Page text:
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Enhancing ASP.NET Pages with JavaScript

by Matthew MacDonald, coauthor of ASP.NET in a Nutshell, 2nd Edition
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ASP.NET is a server-based platform, which means the code you write executes on the web server instead of in the client's browser. This approach ensures that your code is kept secure from prying eyes, and it sidesteps most browser-compatibility issues. However, it also introduces some unavoidable limitations.

For example, the ASP.NET web page model doesn't provide any way to react to events, such as a user's mouse movements. In this case, the overhead of sending the page back to the server after every mouse movement would make the web page unworkably slow. Similarly, because your code can't interact directly with the browser, it can't display pop-up windows or manage multiple frames in a frameset in the same way a snippet of client-side JavaScript could.

To compensate for these limitations, ASP.NET developers often need to mix a little JavaScript code into their ASP.NET web pages. This is most commonly the case with custom controls. For example, many menu controls allow the user to browse through multiple menu levels without forcing the page to be posted back to the server every time a new level is shown. (You can find sample menu controls at Microsoft's community site.) Similar techniques are used to ensure that other controls remain rich and responsive, without requiring any work from the web server.

Related Reading

ASP.NET in a Nutshell
By G. Andrew Duthie, Matthew MacDonald

In this article, we'll consider three common tasks that require JavaScript but aren't specific to custom controls. You can use these tricks to quickly solve problems that have no native .NET solution. But first, let's look at what you need to do to use JavaScript in an ASP.NET page.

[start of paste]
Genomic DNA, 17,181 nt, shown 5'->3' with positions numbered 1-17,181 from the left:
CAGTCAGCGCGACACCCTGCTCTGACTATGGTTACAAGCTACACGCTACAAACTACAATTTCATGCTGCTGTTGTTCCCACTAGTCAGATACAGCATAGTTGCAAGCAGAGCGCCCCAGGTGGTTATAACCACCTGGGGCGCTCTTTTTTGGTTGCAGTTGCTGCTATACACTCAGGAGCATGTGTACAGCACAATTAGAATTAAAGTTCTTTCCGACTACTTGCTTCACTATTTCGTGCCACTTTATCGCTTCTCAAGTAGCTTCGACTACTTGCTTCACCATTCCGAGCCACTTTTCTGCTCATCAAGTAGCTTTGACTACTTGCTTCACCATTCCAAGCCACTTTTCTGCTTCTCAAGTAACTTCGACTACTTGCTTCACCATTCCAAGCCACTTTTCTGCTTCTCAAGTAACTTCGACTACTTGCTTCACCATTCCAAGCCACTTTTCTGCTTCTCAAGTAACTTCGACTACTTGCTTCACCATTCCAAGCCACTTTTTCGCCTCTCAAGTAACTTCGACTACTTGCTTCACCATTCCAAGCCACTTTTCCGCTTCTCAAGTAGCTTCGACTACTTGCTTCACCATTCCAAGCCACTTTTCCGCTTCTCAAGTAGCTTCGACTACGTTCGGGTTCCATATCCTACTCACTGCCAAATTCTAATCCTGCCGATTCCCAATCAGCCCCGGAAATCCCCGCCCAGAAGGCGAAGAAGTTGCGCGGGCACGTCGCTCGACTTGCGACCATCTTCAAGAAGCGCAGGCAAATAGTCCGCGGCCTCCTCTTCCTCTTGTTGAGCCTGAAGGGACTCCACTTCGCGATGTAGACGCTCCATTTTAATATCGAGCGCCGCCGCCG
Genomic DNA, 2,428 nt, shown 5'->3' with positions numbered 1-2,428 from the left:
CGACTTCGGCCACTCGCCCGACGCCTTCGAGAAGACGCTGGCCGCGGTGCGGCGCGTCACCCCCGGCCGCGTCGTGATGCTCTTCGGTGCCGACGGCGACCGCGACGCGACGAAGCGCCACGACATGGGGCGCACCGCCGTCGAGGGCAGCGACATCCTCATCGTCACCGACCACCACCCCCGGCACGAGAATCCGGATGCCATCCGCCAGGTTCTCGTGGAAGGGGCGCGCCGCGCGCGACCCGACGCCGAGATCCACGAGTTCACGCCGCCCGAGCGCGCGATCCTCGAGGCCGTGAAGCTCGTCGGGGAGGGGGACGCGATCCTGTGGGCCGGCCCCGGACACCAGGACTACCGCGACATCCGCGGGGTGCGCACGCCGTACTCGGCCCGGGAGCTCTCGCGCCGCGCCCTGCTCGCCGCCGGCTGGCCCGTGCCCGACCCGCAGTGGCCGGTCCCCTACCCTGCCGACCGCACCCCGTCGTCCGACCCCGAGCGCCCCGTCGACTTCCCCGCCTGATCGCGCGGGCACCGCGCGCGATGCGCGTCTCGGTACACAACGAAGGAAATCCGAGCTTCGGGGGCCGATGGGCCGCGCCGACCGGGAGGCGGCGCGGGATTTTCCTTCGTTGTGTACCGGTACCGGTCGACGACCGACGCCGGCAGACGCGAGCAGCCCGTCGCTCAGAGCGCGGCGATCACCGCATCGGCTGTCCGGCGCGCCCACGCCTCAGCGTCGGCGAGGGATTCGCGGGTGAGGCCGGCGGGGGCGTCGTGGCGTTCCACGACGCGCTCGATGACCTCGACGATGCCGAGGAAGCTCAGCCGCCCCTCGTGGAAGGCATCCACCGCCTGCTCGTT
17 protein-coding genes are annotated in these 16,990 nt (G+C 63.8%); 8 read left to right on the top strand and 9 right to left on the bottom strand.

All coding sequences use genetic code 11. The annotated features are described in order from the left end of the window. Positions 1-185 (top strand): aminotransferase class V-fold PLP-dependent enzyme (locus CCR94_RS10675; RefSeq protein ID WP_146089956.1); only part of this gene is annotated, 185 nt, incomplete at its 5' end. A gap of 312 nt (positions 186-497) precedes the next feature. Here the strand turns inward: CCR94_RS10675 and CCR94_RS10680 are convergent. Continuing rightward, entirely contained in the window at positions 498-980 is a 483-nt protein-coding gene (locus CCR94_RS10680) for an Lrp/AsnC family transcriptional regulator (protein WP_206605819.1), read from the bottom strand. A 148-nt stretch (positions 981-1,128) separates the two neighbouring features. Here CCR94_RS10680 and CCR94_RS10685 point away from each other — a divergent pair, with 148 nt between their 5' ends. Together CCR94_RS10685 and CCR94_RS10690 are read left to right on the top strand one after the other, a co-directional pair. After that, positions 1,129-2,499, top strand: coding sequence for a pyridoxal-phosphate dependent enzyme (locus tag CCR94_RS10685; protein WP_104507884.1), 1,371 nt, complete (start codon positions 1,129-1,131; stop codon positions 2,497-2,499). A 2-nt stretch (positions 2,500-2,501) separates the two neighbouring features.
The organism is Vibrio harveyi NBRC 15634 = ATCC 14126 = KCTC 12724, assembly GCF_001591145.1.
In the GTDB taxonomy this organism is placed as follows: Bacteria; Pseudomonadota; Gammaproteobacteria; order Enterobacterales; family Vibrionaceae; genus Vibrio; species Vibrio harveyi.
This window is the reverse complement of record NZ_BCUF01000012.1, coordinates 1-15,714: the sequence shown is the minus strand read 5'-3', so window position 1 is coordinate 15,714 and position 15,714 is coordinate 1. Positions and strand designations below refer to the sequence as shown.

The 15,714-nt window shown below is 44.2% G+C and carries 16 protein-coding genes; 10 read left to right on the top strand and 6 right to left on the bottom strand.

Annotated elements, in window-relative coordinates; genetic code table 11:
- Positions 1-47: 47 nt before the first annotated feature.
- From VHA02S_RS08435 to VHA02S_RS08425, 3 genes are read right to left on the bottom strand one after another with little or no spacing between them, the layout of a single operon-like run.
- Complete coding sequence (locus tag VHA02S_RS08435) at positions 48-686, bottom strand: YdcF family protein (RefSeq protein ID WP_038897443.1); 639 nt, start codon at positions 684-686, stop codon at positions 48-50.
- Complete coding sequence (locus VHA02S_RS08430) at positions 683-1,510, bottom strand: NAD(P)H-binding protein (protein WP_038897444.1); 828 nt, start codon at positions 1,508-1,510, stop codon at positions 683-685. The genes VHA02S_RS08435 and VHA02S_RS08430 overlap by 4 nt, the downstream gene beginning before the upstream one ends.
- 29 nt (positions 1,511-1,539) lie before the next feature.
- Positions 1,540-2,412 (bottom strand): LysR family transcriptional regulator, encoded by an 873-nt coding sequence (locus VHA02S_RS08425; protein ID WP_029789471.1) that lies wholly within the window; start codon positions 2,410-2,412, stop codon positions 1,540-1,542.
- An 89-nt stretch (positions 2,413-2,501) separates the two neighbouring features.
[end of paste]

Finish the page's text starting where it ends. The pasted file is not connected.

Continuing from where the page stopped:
Inserting JavaScript into an ASP.NET Page

To use JavaScript in an ASP.NET page, you first need to take two steps:

  1. Define the script block that contains the JavaScript function. You can add this directly to the HTML of the page, but it is usually more flexible to assign the JavaScript code to a string variable and insert it into the rendered page programmatically.
  2. Insert the script block programmatically. To do this, use either the Page.RegisterStartupScript() or the Page.RegisterClientScriptBlock() method. In the first case, the JavaScript code will execute immediately the next time the page is posted back. In the latter case, the JavaScript code will not execute unless you connect the client-side event of another control to the JavaScript function. In this article, we'll use the first approach.

The next three sections demonstrate this technique.

  1. Showing a Pop-Up Window

    Pop-up windows, often used for advertisements and promotions, are a hallmark of the Internet. But ASP.NET doesn't provide any mechanism for showing pop-up windows, because your code can't interact directly with the client's browser. The only solution is to use JavaScript, which provides the useful function.

    The function requires three parameters:
    • The link for the new page.
    • The frame name of the window.
    • A comma-separated string of attributes that will configure the style and size of the pop-up window. These can include the height and width attributes (with pixel values); the toolbar, menuBar, and scrollbar attributes (set to yes or no, depending on whether you want to display these elements); and the resizable attribute (set to yes or no, depending on whether you want a fixed or resizable window border).

    The following C# code defines the JavaScript code for showing the PopUp.aspx web page in a new window, and registers it to execute immediately upon the page being posted back the next time.

    string popupScript = "<script language='javascript'>" +
      "'PopUp.aspx', 'CustomPopUp', " +
      "'width=200, height=200, menubar=yes, resizable=no')" +
    Page.RegisterStartupScript("PopupScript", popupScript);

    In VB .NET, the code is virtually identical:

    Dim popupScript As String = "<script language='javascript'>" & _
      "'PopUp.aspx', 'CustomPopUp', " & _
      "'width=200, height=200, menubar=yes, resizable=no')" & _
    Page.RegisterStartupScript("PopupScript", popupScript)